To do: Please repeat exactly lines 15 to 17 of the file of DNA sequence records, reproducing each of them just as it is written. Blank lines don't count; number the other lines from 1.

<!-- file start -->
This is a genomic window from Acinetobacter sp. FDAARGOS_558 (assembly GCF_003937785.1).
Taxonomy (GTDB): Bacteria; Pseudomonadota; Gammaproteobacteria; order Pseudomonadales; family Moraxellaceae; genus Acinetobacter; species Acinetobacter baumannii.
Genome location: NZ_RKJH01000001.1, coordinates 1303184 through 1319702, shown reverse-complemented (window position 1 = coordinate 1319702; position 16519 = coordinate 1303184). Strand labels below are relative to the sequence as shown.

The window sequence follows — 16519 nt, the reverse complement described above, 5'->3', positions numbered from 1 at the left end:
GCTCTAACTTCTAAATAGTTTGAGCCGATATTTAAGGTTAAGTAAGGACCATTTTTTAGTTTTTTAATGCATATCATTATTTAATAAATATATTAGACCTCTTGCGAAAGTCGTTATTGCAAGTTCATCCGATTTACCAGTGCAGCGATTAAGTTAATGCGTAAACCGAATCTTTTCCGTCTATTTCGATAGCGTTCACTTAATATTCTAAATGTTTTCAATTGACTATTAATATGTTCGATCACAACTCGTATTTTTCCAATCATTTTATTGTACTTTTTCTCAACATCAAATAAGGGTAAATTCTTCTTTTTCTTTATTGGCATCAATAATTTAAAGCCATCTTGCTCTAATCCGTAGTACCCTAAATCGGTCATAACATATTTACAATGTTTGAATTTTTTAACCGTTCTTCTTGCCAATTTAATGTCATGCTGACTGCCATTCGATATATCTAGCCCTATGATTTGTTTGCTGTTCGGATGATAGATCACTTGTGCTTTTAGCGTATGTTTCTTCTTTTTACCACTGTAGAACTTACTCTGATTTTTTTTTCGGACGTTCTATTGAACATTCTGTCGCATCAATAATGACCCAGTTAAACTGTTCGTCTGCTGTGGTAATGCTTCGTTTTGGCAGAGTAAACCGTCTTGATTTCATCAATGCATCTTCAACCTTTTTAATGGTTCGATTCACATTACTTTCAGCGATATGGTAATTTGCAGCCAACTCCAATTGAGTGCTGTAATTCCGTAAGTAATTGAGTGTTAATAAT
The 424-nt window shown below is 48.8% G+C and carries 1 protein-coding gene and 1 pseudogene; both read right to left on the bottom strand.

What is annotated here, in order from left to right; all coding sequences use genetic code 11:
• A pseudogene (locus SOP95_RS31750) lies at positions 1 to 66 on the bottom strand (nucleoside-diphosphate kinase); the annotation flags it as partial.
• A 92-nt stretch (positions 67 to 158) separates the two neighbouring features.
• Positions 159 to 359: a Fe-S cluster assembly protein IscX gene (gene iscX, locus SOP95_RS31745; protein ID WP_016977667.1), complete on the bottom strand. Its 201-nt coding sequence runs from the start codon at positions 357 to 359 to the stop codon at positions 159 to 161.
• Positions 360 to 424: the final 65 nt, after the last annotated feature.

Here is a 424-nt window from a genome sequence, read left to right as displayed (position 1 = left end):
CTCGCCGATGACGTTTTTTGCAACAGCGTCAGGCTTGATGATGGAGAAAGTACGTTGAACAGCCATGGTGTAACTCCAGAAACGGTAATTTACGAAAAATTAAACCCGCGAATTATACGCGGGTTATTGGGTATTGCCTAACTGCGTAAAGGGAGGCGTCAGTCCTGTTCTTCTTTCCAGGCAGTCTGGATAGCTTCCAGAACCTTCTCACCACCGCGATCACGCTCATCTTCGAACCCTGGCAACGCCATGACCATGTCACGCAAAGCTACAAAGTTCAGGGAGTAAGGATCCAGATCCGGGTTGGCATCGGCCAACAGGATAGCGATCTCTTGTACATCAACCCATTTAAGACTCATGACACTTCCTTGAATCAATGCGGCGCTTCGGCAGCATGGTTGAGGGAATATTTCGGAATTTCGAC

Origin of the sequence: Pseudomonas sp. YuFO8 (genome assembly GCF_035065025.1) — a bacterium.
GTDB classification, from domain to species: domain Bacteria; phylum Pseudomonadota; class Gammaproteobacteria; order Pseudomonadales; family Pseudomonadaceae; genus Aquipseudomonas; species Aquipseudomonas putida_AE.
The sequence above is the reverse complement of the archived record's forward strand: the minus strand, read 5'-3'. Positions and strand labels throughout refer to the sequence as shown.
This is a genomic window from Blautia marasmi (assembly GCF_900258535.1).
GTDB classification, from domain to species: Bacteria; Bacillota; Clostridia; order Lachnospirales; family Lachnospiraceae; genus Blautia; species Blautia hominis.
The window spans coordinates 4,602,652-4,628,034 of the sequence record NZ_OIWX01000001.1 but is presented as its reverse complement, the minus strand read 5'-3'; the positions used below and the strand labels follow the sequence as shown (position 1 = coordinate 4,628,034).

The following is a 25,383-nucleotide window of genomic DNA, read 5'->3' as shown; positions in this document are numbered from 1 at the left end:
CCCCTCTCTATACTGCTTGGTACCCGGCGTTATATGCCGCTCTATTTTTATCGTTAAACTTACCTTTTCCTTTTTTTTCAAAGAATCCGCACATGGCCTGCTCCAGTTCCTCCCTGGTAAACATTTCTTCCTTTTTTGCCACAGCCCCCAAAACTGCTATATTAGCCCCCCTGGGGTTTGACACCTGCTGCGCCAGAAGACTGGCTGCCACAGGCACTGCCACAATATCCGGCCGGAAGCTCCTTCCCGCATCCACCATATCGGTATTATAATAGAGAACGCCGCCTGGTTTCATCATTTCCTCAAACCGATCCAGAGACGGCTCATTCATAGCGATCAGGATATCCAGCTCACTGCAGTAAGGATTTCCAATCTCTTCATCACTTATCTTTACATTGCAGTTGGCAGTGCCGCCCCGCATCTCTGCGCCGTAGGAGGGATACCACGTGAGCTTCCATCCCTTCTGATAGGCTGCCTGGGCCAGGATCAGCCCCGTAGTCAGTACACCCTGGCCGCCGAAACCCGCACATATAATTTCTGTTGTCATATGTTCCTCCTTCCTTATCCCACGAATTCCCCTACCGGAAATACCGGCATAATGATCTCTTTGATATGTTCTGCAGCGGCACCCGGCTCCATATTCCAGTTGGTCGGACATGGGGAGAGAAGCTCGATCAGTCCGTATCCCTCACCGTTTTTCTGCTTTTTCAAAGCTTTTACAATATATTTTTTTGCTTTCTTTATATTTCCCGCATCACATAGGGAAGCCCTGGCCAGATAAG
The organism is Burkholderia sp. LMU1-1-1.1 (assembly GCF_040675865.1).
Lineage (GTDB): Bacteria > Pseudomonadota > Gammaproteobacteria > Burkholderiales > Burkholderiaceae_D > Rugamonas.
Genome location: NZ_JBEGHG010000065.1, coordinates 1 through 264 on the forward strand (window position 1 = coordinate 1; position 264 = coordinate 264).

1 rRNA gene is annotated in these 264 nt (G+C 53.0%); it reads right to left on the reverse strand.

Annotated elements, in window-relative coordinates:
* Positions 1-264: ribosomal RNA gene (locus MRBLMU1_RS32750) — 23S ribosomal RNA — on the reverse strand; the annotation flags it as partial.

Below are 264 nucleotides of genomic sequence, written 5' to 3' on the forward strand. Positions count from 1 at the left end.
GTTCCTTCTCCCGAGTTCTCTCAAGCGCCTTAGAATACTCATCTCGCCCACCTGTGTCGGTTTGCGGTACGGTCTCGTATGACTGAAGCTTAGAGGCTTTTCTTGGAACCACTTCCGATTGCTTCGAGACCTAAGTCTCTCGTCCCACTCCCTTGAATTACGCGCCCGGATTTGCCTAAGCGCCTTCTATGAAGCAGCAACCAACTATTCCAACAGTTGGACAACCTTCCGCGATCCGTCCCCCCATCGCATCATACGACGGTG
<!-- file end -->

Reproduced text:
GTDB classification, from domain to species: domain Bacteria; phylum Pseudomonadota; class Gammaproteobacteria; order Pseudomonadales; family Pseudomonadaceae; genus Aquipseudomonas; species Aquipseudomonas putida_AE.
The sequence above is the reverse complement of the archived record's forward strand: the minus strand, read 5'-3'. Positions and strand labels throughout refer to the sequence as shown.
This is a genomic window from Blautia marasmi (assembly GCF_900258535.1).